Loxo's larotrectinib leads to high response rates in range of tumours with TRK fusions

Loxo Oncology said that interim data from three ongoing studies of the experimental oral drug larotrectinib, also known as LOXO-101, in patients whose tumours harbour tropomyosin receptor kinase (TRK) fusions demonstrated a 76 percent confirmed objective response rate (ORR) across tumour types. The results were presented at the ASCO annual meeting.

"Larotrectinib delivers consistent and durable responses in TRK fusion patients across all ages, regardless of tumour context, and does so with few side effects," remarked David Hyman, global principal investigator of the Phase II NAVIGATE trial. Hyman added "the larotrectinib TRK fusion story fulfills the promise of precision medicine, where tumour genetics rather than tumour site of origin define the treatment approach."

The analysis presented at the ASCO meeting included 50 TRK fusion patients enrolled in Loxo's Phase I adult trial, the NAVIGATE study and the Phase I/II SCOUT paediatric trial who had confirmed response data available. The company noted that the primary efficacy outcome measure for the analysis was ORR as measured by RECIST v 1.1, while key secondary goals include duration of response (DOR), progression-free survival (PFS) and safety.

Loxo said that the analysis revealed that 64 percent of patients had a partial response, with 12 percent having a complete response. In addition, 12 percent of patients had stable disease, with the remaining 12 percent of subjects having progressive disease. The drugmaker noted that in five of the six patients who initially responded to larotrectinib, but subsequently progressed, the resistance to the drug was due to the same secondary genetic alteration, known as a solvent front mutation. Loxo added that median DOR and PFS have not been reached.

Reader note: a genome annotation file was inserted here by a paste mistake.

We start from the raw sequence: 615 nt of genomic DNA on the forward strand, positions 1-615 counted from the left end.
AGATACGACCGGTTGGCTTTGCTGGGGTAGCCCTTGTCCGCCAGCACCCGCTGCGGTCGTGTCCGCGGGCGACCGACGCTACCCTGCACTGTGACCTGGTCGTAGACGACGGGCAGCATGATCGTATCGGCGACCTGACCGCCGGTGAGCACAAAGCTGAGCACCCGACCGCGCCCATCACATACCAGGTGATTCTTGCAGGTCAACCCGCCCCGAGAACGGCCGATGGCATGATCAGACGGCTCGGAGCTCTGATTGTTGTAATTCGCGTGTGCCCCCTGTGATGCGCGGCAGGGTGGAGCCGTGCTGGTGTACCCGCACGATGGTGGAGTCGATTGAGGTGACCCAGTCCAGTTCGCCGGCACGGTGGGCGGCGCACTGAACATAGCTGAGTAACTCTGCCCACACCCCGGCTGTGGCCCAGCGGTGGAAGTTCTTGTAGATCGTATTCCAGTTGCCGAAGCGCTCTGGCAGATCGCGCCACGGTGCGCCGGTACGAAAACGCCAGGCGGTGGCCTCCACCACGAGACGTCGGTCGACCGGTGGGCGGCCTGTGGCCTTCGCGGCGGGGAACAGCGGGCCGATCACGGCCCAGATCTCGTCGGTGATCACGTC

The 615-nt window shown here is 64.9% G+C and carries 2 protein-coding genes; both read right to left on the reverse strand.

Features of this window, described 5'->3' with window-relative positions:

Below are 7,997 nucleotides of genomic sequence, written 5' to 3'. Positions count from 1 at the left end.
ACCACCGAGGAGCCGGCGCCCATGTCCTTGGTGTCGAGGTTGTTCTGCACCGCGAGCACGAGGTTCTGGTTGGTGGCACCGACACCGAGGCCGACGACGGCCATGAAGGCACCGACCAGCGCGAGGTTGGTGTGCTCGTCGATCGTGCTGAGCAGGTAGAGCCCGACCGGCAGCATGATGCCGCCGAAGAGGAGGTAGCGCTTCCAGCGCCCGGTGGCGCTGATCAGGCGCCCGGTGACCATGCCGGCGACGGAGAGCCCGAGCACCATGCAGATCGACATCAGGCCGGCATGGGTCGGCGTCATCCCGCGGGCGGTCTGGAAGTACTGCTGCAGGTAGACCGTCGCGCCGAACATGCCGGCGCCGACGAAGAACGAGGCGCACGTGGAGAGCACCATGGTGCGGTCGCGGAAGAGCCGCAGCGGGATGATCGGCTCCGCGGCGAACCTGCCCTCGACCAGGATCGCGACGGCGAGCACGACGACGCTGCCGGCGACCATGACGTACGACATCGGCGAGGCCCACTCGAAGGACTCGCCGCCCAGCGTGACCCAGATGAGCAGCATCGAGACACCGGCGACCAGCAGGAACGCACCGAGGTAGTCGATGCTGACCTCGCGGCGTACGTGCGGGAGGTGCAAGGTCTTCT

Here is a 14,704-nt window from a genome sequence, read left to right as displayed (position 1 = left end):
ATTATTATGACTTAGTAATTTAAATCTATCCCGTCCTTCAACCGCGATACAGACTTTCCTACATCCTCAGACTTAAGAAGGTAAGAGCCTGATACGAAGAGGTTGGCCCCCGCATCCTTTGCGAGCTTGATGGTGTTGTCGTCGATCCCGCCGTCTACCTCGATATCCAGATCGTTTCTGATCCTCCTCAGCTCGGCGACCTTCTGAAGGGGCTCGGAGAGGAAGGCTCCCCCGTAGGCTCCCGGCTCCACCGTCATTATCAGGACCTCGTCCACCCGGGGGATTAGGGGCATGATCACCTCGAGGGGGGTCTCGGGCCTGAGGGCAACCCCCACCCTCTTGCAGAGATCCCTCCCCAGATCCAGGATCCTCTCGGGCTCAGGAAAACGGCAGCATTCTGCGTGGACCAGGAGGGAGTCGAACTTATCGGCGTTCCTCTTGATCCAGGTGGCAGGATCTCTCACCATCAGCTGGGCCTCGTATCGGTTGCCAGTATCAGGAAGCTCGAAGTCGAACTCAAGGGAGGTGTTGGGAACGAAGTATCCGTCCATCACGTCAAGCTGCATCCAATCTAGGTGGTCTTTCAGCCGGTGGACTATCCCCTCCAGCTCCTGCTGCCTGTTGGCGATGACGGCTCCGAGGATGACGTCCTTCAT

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According to Loxo, results from the studies will be used in a marketing application that is expected to be submitted to the FDA in late 2017 or early 2018. The company indicated that the primary analysis for the filing will rely upon central, independent radiology review, which will be performed in the second half of 2017. For further analysis, see ViewPoints: Loxo Oncology builds case for being next in line for a genetically defined cancer approval.

Last year, larotrectinib received FDA breakthrough therapy status for the treatment of unresectable or metastatic solid tumours with NTRK-fusion proteins in adult and paediatric patients who require systemic therapy and who have either progressed following prior treatment or who have no acceptable alternative treatments.

Commenting further on the results, Hyman said "I hope this raises the ambition of the field to go after targets without concern for their frequency." The analysis simultaneously measured larotrectinib's effectiveness in both children and adults, a first in the development of a cancer drug, and encompassed 17 different types of cancer, Hyman said.

Last month, the FDA approved Merck & Co.'s Keytruda (pembrolizumab) for the treatment of any metastatic microsatellite instability-high or mismatch repair deficient solid tumour, marking the first time the agency cleared a cancer drug based on the presence of a specific biomarker as opposed to its location in the body. For related analysis, read ViewPoints: One small step for Keytruda, one giant leap for personalised cancer care.

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